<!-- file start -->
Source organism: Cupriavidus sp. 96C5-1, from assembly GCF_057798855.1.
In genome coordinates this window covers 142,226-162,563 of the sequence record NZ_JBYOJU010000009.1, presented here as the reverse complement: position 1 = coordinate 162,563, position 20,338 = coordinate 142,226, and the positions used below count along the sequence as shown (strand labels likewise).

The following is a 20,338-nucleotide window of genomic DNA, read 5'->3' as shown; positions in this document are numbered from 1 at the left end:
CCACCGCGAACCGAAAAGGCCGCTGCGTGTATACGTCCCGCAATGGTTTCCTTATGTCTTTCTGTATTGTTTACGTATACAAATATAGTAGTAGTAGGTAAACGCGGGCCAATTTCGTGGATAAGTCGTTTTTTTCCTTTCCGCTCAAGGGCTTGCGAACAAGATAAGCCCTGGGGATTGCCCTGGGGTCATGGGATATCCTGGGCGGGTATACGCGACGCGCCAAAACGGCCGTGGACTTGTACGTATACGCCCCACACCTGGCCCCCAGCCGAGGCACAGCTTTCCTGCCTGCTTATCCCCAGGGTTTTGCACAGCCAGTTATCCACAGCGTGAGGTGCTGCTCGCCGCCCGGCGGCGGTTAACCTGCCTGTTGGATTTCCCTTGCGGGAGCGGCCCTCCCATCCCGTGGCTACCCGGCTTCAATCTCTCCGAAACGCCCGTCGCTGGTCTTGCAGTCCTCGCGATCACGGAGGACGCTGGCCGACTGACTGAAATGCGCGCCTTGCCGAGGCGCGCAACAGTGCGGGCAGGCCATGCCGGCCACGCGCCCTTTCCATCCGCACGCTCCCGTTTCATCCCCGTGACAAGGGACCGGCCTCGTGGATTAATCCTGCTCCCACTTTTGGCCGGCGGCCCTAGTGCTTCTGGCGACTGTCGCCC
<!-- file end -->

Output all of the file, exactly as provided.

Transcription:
Source organism: Cupriavidus sp. 96C5-1, from assembly GCF_057798855.1.
In genome coordinates this window covers 142,226-162,563 of the sequence record NZ_JBYOJU010000009.1, presented here as the reverse complement: position 1 = coordinate 162,563, position 20,338 = coordinate 142,226, and the positions used below count along the sequence as shown (strand labels likewise).

The following is a 20,338-nucleotide window of genomic DNA, read 5'->3' as shown; positions in this document are numbered from 1 at the left end:
CCACCGCGAACCGAAAAGGCCGCTGCGTGTATACGTCCCGCAATGGTTTCCTTATGTCTTTCTGTATTGTTTACGTATACAAATATAGTAGTAGTAGGTAAACGCGGGCCAATTTCGTGGATAAGTCGTTTTTTTCCTTTCCGCTCAAGGGCTTGCGAACAAGATAAGCCCTGGGGATTGCCCTGGGGTCATGGGATATCCTGGGCGGGTATACGCGACGCGCCAAAACGGCCGTGGACTTGTACGTATACGCCCCACACCTGGCCCCCAGCCGAGGCACAGCTTTCCTGCCTGCTTATCCCCAGGGTTTTGCACAGCCAGTTATCCACAGCGTGAGGTGCTGCTCGCCGCCCGGCGGCGGTTAACCTGCCTGTTGGATTTCCCTTGCGGGAGCGGCCCTCCCATCCCGTGGCTACCCGGCTTCAATCTCTCCGAAACGCCCGTCGCTGGTCTTGCAGTCCTCGCGATCACGGAGGACGCTGGCCGACTGACTGAAATGCGCGCCTTGCCGAGGCGCGCAACAGTGCGGGCAGGCCATGCCGGCCACGCGCCCTTTCCATCCGCACGCTCCCGTTTCATCCCCGTGACAAGGGACCGGCCTCGTGGATTAATCCTGCTCCCACTTTTGGCCGGCGGCCCTAGTGCTTCTGGCGACTGTCGCCC